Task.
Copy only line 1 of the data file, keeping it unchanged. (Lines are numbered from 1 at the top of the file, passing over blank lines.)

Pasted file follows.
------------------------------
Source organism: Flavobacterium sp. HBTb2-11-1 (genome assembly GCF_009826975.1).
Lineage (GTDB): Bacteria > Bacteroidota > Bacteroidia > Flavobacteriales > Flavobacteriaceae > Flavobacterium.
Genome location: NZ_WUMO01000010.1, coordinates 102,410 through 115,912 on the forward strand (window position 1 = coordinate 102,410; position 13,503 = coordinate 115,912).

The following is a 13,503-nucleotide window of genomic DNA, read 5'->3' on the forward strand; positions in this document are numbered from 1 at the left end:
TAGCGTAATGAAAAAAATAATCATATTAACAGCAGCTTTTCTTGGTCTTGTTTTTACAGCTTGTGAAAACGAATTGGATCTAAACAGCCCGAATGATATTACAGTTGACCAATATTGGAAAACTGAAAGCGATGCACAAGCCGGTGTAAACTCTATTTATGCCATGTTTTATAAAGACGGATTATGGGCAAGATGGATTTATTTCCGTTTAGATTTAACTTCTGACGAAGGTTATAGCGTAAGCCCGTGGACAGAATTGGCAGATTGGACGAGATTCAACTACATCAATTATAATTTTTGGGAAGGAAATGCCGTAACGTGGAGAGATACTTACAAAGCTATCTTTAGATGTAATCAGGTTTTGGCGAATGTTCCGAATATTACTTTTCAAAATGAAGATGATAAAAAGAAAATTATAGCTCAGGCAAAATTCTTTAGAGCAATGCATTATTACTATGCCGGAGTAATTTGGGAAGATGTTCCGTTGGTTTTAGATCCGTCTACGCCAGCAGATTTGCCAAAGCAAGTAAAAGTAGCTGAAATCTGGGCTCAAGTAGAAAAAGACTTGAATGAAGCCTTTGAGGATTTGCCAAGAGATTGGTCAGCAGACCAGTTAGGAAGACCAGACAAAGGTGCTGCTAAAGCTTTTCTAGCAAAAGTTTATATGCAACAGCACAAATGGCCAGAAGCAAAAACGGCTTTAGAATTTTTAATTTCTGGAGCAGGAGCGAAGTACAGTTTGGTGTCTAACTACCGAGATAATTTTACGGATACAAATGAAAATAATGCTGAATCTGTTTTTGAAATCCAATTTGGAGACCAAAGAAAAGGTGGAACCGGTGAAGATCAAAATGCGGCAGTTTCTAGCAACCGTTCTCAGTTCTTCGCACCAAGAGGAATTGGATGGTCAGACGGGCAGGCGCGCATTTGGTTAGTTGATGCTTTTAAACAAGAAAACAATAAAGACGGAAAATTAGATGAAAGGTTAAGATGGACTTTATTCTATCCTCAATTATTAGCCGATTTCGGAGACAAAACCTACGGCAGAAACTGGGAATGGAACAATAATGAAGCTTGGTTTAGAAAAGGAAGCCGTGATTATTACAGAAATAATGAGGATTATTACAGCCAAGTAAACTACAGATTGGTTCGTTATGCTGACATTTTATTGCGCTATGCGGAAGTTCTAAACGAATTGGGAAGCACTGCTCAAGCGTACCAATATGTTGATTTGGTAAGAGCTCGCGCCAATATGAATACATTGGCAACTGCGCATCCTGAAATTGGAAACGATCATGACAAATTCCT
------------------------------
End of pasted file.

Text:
Source organism: Flavobacterium sp. HBTb2-11-1 (genome assembly GCF_009826975.1).